'Companies are having a lot of data, but they often lack the tools to put it to good use.'
Like her students, Director of the College of Informatics Jacobijn Sandberg recently relocated to LAB42. She hopes the new building will lead to many inspiring collaborations between researchers, students and businesses.
Why is that?
'All the natural science disciplines are located in that building. In addition to direct colleagues from the Informatics Institute, you could just as easily run into a chemist or zoologist.
The College of Informatics is part of the Informatics Institute and consists of three Bachelor's programmes: Computing Science, Information Science and Artificial Intelligence. All three degree programmes have seen an increase in student numbers in recent years.
'We have grown quite a lot. 'Twenty years ago, all three programmes combined probably had around 100 first-year students, and we're currently at over 400.'
So how can an office at LAB42 benefit those companies?
'Companies are having a lot of data, but they often lack the tools to put it to good use. They need researchers to help them do that. Researchers need large datasets to do effective research. At LAB42, they can use that data to develop new algorithms and data analysis techniques. Those kinds of exchanges had already been taking place for several years through the ICAI labs [Innovation Center for Artificial Intelligence, ed.].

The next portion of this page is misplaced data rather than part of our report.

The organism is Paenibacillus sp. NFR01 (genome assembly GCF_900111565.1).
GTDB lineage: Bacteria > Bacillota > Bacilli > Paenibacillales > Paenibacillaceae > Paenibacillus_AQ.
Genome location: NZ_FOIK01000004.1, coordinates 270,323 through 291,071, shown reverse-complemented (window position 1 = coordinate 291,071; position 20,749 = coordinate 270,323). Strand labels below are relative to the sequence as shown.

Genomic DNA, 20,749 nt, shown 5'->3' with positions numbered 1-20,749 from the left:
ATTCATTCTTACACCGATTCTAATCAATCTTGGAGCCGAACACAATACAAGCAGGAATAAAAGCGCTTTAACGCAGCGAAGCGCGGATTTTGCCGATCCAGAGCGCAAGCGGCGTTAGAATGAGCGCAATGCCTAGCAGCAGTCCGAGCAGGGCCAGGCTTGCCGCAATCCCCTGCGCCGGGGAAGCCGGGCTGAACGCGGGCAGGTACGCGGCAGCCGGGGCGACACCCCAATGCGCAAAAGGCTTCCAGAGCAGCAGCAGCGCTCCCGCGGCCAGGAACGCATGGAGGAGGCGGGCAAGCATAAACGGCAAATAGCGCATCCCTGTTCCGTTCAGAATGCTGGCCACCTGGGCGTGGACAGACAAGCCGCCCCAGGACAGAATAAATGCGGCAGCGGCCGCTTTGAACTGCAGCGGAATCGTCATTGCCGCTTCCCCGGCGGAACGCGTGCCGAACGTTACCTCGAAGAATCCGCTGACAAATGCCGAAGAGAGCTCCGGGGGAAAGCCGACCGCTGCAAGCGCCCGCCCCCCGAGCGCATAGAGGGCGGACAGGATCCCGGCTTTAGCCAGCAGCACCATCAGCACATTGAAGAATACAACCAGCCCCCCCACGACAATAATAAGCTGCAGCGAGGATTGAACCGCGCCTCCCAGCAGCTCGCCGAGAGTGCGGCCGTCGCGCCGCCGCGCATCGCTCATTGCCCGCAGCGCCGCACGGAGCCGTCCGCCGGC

LAB42 aims to intensify collaboration between researchers and the commercial sector. The companies who set up offices here tend to be active in the fields of data science, AI, infrastructure and digital innovation.’
To finish, which collaboration project would you like to highlight?
'The Blue Student Lab is a good example of an ongoing collaboration between students and industry. This project is aimed at students from all three degree programmes. They do their own individual graduation projects, but the subject has to focus on the same common theme determined by the participating company.
For example, we did a project with ABN AMRO. Students worked in the same space, which allowed them to learn from each other. They were also in regular contact with experts from ABN AMRO. The project was themed around the issue of digital security.’
The Blue Student Lab is appealing to companies because it explores the same subject through the lens of different disciplines: ‘For example, an information science student might assess the authorisation protocols, or in other words; who actually has access to these systems? A Computing student might focus on software that helps you prevent your system from being hacked, while an AI student would figure out a smart way to intercept hacking attempts.'